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Small and medium cities and development of Mexican rural areas

Julio Berdegue () and Isidro Soloaga ()

World Development, 2018, vol. 107, issue C, 277-288

Abstract: Like the rest of Latin America, Mexico is a highly-urbanized country. Yet rural populations, geographies and economic activities continue to play a significant role in national development, while there are persistent and large rural-urban inequalities in well-being and opportunities. Promoting rural-urban linkages has been proposed as a strategy to reduce spatial inequalities, but there is much academic and policy debate about whether urban development has positive (spread) or negative (backwash) effects on rural development. This could translate into synergistic or predatory urban-rural linkages. This study examines how proximity to cities, and population and per capita income in cities, affect population growth and welfare in rural places in Mexico. Using data for 2000 and 2010, our findings include: (a) 75% of rural people live within 90 min of an urban area, and 60% within 60 min; (b) proximity to a city increases rural population growth and welfare; (c) adverse (backwash) effects on rural areas due to increases in urban per capita income are very small and of no economic significance; (d) cities with populations in the 350,000–500,000 range appear to have more positive effects on rural areas than smaller or larger cities; (e) rural localities interact with multiple urban places simultaneously.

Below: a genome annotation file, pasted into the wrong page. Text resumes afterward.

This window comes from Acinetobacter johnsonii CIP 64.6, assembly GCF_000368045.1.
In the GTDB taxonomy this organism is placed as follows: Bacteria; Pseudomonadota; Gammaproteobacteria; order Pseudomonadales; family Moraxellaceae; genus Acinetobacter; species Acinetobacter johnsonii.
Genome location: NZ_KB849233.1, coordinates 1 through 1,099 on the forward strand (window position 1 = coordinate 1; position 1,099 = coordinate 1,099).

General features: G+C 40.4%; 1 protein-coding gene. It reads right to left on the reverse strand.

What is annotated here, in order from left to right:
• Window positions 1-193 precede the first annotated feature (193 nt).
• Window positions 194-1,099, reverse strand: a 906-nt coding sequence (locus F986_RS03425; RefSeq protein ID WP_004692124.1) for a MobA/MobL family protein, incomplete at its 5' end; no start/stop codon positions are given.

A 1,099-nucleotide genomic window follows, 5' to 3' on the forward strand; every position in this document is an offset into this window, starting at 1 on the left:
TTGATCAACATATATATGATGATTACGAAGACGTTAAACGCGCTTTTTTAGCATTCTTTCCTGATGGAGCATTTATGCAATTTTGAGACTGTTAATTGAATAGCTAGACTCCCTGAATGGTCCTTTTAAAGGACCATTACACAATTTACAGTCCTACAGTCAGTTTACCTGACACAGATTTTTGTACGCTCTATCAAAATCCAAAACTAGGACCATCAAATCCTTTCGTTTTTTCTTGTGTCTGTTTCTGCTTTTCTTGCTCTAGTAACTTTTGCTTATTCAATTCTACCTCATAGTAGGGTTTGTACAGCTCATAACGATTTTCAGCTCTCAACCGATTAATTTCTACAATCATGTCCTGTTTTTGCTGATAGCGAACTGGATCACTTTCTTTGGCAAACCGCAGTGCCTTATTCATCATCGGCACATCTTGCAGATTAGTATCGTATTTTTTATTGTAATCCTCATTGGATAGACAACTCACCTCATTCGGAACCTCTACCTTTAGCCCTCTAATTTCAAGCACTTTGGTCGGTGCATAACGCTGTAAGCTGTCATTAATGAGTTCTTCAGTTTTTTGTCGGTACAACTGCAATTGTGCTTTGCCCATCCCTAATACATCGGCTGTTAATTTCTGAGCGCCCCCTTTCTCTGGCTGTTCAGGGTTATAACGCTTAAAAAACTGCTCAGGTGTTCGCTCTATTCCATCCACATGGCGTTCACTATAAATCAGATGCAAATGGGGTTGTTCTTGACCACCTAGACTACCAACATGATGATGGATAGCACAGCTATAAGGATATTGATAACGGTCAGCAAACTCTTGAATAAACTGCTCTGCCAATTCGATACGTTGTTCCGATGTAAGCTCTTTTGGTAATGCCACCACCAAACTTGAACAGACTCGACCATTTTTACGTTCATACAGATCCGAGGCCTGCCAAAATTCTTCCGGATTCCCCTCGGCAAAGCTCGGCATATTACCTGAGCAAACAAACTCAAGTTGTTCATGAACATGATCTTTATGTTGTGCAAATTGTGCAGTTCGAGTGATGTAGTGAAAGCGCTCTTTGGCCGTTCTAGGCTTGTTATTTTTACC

Keywords: Urban-rural linkages; Mexico; Latin America; Spread and backwash effects; Intermediate cities (search for similar items in EconPapers)
Date: 2018
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